Psalms 141:6. The obscure words of the Text furnish a good sense most readily, if the judges be understood to mean the rulers, chief men, leaders of these people, against whose malice the Psalmist employs the weapons of prayer and nothing else, whose destruction he yet foresees, and in this Psalm, which is in fact a prayer, foretells. For the “hands” of the rock [E. V., stony places] are probably its sides or walls. To be cast down from one of them was a punishment not unexampled (2 Chronicles 25:12). No subject is named in the following member. It cannot be the judges, for the words of the Psalmist would not be heard with pleasure by them, and it is not their conversion that is dwelt upon, but their destruction. The plural of the verb is therefore to be taken impersonally. [Render therefore: Their judges are cast down by the sides of the rock; and my words are heard that they are sweet.—J. F. M.]

Psalms 141:7-8. It remains here unexplained directly, whence the sudden deadly peril to the Psalmist, and his companions arises. For this reason the change of reading which gives: their, instead of: our (Sept. Cod. Al., Syr., Arab., Ethiop., Theodoret), and which Jerome also notices, is favored by Böttcher. Referring to the bones of those who have been hurled down, he translates: broken into fragments. A suitable parallel to the image in Psalms 141:7 would then be afforded. But this explanation is no more certain than that of Ewald, who thinks that the extreme emaciation of the afflicted righteous is here figuratively, or rather, plainly described by the words: our bones protrude themselves. This he connects with Psalms 141:5 d, in which he supposes that the Psalmist keeps directing his prayer to God on account of the misery of the righteous. If now we remain by the usual and most natural translation, it becomes again doubtful whether the bones are thrown to the abyss of the underworld (Isaiah 5:14; Proverbs 1:12) to be swallowed up, and a complaint is uttered on account of slaughter and overthrow (Hupfeld and most); or whether we are to suppose that victory in spite of prostration (Isaiah 26:19; Ezekiel 37:0.), is represented by the figure of the ploughing of the soil and the confirmatory declarations of Psalms 141:8, and that the passage is an expression of hope for the future (Hengstenberg, Delitzsch).—The expression in Psalms 141:8 : pour not out, that is, unto death, since the life is in the blood, occurs also in Isaiah 53:12. [The members of Psalms 141:7 are inverted in E. V. The literal translation of the first clause is: as one furroweth and cleaveth in the earth. There is no need of supplying a subject as E. V. does. According to the last explanation given above, the bones are compared to the seed which is scattered in the upturned earth, and which should yet spring up into a rich harvest. This is the point of the reference to the passages in Is. and Ezek. where the resurrection is hinted at. Translate in Psalms 141:8 b: Pour not out my soul, and see the explanation above.—J. F. M.]


It is a necessary and a saving act to place ourselves under God’s protection, not merely against outward enemies, but also against our own nature.—Men sin with the tongue more frequently than they think. This may be done by complaining and self-praise, no less than by false accusations, unjust reproaches, and baseless excuses.—Even confirmed Christians need continually to watch and pray, lest they yield to temptation.—Good resolves are not sufficient; paternal reproof and loving rebuke can do much; but God’s grace must crown the work.

Starke: A believing prayer is a pleasing and acceptable incense-offering to God. By it His punishment and anger may be averted.—The mouth and the heart are man’s two fairest jewels; but if they are to be well guarded they must be committed to God.—Much frivolous speaking hinders prayer perceptibly, and often stings our hearts so that we are ashamed before God of our words.—Men in positions of influence may, by their evil example, obstruct in others the course of godliness. How necessary is then the prayer for Divine leading to God for the sake of others.—If men would become sincerely and actively religious they must begin by reforming the heart.—In hereditary sin man has an alluring dainty; if he follows it and becomes like the world, he loses his taste for the heavenly manna, the true food of the soul.—Let none consider themselves so blameless that they do not need any admonition.—The disciplinary power of the Holy Spirit must not be restrained, nor the law be abolished in the Church. For the teaching inspired by God is profitable also for correction, (2 Timothy 3:13). Fraternal reproof has, alas! become almost obsolete in the Christianity of today. Flattery and false politeness have gained the upper hand.—It is always better to do a thing in meekness than in anger.—Wicked leaders in all departments of life cause much sorrow and ruin, but their judgment and condemnation do not slumber.—Unity and steadfastness in faith, in prayer, and in patience, are most necessary to pious Christians in their afflictions. They will at last be redeemed from all evil.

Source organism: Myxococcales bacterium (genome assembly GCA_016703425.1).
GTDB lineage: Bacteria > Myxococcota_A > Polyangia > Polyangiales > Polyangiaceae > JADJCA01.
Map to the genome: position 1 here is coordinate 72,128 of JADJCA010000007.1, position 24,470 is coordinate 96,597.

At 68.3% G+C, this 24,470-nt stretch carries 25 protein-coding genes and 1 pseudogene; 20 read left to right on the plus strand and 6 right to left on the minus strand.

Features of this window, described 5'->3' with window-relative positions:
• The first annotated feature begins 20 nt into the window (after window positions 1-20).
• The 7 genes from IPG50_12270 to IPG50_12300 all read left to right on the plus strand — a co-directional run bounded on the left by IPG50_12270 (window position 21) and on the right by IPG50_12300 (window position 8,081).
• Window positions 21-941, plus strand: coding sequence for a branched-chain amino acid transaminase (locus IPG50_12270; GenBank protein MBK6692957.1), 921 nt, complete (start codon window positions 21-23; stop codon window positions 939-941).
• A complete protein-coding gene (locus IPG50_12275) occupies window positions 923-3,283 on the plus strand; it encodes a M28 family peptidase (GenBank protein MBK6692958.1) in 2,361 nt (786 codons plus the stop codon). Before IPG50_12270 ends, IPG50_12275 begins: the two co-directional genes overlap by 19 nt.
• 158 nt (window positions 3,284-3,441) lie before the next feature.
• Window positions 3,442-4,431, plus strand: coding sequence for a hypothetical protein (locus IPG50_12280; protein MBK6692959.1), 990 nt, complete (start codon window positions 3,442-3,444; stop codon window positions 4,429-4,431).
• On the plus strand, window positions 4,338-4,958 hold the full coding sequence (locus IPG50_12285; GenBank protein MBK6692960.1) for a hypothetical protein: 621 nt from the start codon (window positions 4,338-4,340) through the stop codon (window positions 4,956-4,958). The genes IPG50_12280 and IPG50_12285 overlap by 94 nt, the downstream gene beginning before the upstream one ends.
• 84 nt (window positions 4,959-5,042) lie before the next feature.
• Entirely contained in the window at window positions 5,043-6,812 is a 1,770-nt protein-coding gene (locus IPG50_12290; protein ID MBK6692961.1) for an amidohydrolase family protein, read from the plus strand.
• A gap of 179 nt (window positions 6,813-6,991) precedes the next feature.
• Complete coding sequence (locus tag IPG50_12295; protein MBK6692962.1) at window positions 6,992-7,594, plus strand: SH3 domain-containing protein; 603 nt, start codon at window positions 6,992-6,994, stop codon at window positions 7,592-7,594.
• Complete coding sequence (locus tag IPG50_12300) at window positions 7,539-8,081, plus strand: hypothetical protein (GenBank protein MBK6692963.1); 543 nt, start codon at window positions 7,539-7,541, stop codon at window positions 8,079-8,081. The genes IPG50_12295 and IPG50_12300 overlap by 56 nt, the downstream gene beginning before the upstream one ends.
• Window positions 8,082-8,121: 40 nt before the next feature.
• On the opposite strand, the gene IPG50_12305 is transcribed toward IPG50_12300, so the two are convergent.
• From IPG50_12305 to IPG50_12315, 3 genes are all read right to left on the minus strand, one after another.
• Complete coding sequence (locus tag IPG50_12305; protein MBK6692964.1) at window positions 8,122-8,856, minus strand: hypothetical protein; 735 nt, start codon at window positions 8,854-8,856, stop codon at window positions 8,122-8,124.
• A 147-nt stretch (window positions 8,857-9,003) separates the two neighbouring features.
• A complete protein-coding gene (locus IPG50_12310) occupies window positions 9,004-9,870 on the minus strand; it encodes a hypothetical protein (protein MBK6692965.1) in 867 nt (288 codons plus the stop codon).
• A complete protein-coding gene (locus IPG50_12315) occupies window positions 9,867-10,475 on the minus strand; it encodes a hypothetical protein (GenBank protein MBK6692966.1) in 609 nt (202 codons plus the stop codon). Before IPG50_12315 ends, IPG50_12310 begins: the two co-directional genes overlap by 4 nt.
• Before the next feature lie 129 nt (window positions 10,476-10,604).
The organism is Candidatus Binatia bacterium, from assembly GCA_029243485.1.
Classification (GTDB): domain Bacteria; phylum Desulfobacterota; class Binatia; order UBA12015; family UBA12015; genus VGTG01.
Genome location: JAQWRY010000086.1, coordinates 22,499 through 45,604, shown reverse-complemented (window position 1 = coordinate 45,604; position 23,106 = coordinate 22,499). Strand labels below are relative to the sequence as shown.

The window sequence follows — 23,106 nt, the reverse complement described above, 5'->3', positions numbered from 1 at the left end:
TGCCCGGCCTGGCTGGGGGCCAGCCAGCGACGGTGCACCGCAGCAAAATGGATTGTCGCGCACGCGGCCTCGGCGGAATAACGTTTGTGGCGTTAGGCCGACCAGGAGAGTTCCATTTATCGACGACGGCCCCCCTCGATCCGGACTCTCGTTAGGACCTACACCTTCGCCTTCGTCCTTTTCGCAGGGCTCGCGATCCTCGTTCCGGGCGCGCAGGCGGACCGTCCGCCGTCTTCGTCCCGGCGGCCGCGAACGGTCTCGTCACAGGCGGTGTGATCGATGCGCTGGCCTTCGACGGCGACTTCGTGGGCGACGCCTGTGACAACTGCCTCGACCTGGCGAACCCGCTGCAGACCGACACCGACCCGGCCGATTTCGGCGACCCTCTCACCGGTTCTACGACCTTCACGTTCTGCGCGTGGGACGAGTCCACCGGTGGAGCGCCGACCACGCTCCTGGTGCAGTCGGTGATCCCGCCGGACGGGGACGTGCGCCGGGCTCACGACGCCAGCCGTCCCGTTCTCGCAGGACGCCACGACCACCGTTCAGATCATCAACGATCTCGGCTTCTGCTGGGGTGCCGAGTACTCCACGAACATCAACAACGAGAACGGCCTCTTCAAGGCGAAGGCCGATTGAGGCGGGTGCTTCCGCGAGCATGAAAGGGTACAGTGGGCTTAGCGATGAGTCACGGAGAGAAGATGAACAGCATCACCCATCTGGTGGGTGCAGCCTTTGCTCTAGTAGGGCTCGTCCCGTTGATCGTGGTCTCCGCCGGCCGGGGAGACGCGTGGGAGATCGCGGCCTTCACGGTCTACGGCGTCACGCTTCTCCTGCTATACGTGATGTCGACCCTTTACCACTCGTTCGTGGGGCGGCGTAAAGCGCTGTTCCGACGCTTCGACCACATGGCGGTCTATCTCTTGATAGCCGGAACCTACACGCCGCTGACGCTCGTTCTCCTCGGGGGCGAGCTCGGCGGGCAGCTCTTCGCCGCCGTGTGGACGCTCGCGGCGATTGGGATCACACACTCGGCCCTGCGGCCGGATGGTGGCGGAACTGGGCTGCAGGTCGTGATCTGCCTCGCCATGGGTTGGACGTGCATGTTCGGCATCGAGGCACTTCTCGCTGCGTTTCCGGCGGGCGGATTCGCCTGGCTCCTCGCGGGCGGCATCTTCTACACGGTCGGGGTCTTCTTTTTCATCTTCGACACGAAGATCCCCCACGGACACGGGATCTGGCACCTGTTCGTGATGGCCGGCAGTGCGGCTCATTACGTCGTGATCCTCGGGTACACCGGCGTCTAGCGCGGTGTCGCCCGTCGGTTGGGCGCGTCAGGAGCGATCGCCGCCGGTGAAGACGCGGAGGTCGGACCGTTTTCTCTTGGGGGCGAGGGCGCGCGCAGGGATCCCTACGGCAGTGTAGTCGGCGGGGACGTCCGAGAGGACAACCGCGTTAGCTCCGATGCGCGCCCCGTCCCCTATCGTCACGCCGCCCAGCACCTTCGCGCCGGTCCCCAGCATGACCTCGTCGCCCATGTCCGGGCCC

Frisch: There are none in the world more odious than those who are most forward in resisting evil and implanting good.—Rieger: The tongue is never harder to be tamed than under suffering at the hands of others. It is therefore the more necessary that God should guard it then.—Many things are wounds to the old nature, which are balm to the new.—Guenther: How will I learn to say “my God,” if I do not earn the right of possession by daily experiences of His gracious assistance?—Diedrich: He who will have faithfully confessed the Truth in his daily duties, will find in this Psalm the groans of his heart repeated.—Taube: The prayer of faith is the victory which overcomes the world within and without, for it forces its way into God’s light, and brings us to His strength.

[Matt. Henry: They that cry in prayer may hope to be heard in prayer, not for their loudness, but for their lowliness.—Prayer is of a sweet-smelling savor to God, as incense, which yet had no savor without fire; nor has prayer without the fire of holy love and fervor.—We must be as earnest for God’s grace in us, as for His favor towards us.—Nature having made my lips to be a door to my mouth, let grace keep that door, that nothing may be suffered to go out which may any way tend to the dishonor of God or the hurt of others.—Good men will pray against even the sweets of sin.—When the world is bitter the word is sweet.—All that are bound over to God’s justice are held in the cords of their own iniquity. But let me at the same time obtain a discharge.—J. F. M.]

Bibliographical Information
Lange, Johann Peter. "Commentary on Psalms 141". "Commentary on the Holy Scriptures: Critical, Doctrinal, and Homiletical". https://studylight.org/commentaries/eng/lcc/psalms-141.html. 1857-84.